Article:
I called the Principal and thankfully he had viewed the video from the bus and the Principal saw my daughter's eyes look down at the ball, and then watched her as she got off and saw no soccer ball. But it hasn't been found. The Principal also denied having passively accusing my daughter of taking it. He also said the boys weren't throwing the ball at anyone's head....it just "happened" to hit my daughter's head.

Those three boys have been taunting my daughter ever since, asking her why she hasn't gotten in trouble for stealing the ball. She told them the Principal has proof she didn't take it. They are still taunting her.

I would LOVE an apology, but that isn't going to happen. But I would never approach another student myself because of liablity issues. Read Save Me by Lisa Scottoline if you need a more detailed story. It is fiction, but a very good example how approaching bullies as a parent can backfire.

THANK GOD for video cameras. My daughter has never been in trouble, and if THIS would have gotten her in trouble she would have lost all trust in her school.
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Old 05-25-2012, 07:15 AM
 
13,008 posts, read 30,737,784 times
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I agree about not approaching the child directly, even though that does seem like the most expedient course of action.

I remember when one of my kids was in first or second grade and I found out that he had been bullied on the bus by a boy just a year or two older then him that lived just up the street from us. I confronted the boy and in my mean Mom voice told him that if I ever heard of him bothering my son again, that I would tell his mother, but if he didn't bother him again then I would not tell her. I knew his parents and he would have been in big trouble if they knew. He never did anything else after that and I did not tell his mother. I realized afterwards that maybe I shouldn't have done that but I felt that I was practicing control by talking to him when I really wanted to wring his neck.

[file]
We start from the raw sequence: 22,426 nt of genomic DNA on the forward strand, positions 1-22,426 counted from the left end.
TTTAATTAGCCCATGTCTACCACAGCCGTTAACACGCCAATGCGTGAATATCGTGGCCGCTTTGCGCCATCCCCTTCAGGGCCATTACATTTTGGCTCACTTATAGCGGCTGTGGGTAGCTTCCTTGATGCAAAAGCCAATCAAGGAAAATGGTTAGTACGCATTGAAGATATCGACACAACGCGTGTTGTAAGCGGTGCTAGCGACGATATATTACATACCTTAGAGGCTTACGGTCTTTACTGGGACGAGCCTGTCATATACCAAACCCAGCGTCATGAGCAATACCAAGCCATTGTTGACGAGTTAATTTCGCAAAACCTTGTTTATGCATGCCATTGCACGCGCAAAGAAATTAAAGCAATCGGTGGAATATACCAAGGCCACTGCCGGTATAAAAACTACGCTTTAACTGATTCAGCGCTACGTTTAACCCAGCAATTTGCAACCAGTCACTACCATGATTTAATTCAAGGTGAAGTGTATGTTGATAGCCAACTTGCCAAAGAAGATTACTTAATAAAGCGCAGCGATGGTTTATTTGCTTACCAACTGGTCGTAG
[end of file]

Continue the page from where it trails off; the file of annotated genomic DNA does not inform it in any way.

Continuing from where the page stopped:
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Old 05-25-2012, 07:38 AM
 
1,226 posts, read 2,214,663 times
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I can't believe you would have the nerve to confront a minor and "demand" anything from them. If I was that child's parent, I, too, would be outraged. You had a problem, and you went to the administration. They ignored it, because they obviously felt it was unjustified. Get over it, it is not in your hands.... you don't have the right to harrass minors at their school or school property, you do that again, I'll bet you have a restraining order or harrassment charges to deal with.
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Old 05-25-2012, 08:30 AM
 
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So basically the child who lied is unapproachable but yet the innocent child gets to carry it around with him. What is this telling bullies ; go ahead, do what you want and there is no repurcusions. Its also telling the victim that its ok for people to lie about you.
people are so afraid to approach bullies and that is why they get away with it. A simple apology would be fine.

Honesty is not the best policy ; that is what I am learning.
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Old 05-25-2012, 08:38 AM
 
13,507 posts, read 16,301,352 times
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Quote:
Originally Posted by marigolds6 View Post
You should never confront another child by yourself, and even more so with a child known to lie. ....
Confronting the child strikes me as a bad move too. Go to the boy's parents about this.
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Old 05-25-2012, 08:39 AM
 
Location: Central Texas
13,719 posts, read 28,136,367 times
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OP - You have a right to complain - I am puzzled by the school's resistance to resolving this. It suggests there is more to the story.

However I think you should NOT have confronted the liar directly. You should have contacted his parents and gotten them involved immediately. With an exception for emergencies or something threatening, I do not want another adult dealing with my children directly. I expect them to come to me. As I'm sure you know - there is a high probably this child will not tell the truth to their parents. And the only certain way for their parents to hear the truth (assuming you speak the truth) is for you to tell them directly.